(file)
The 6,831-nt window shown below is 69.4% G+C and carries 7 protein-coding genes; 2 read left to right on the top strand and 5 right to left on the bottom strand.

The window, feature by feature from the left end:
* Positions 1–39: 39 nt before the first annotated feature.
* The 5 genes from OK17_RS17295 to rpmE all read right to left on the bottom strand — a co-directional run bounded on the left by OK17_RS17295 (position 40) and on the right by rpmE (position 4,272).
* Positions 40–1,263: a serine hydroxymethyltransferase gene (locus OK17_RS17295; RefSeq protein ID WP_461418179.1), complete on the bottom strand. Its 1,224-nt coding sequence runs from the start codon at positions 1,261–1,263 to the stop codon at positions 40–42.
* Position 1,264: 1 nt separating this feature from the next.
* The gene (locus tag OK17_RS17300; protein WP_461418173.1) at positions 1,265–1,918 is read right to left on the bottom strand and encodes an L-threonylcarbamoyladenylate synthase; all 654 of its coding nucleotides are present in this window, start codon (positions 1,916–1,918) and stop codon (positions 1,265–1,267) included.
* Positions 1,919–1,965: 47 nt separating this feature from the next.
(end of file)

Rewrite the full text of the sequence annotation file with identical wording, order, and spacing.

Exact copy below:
The 6,831-nt window shown below is 69.4% G+C and carries 7 protein-coding genes; 2 read left to right on the top strand and 5 right to left on the bottom strand.

The window, feature by feature from the left end:
* Positions 1–39: 39 nt before the first annotated feature.
* The 5 genes from OK17_RS17295 to rpmE all read right to left on the bottom strand — a co-directional run bounded on the left by OK17_RS17295 (position 40) and on the right by rpmE (position 4,272).
* Positions 40–1,263: a serine hydroxymethyltransferase gene (locus OK17_RS17295; RefSeq protein ID WP_461418179.1), complete on the bottom strand. Its 1,224-nt coding sequence runs from the start codon at positions 1,261–1,263 to the stop codon at positions 40–42.
* Position 1,264: 1 nt separating this feature from the next.
* The gene (locus tag OK17_RS17300; protein WP_461418173.1) at positions 1,265–1,918 is read right to left on the bottom strand and encodes an L-threonylcarbamoyladenylate synthase; all 654 of its coding nucleotides are present in this window, start codon (positions 1,916–1,918) and stop codon (positions 1,265–1,267) included.
* Positions 1,919–1,965: 47 nt separating this feature from the next.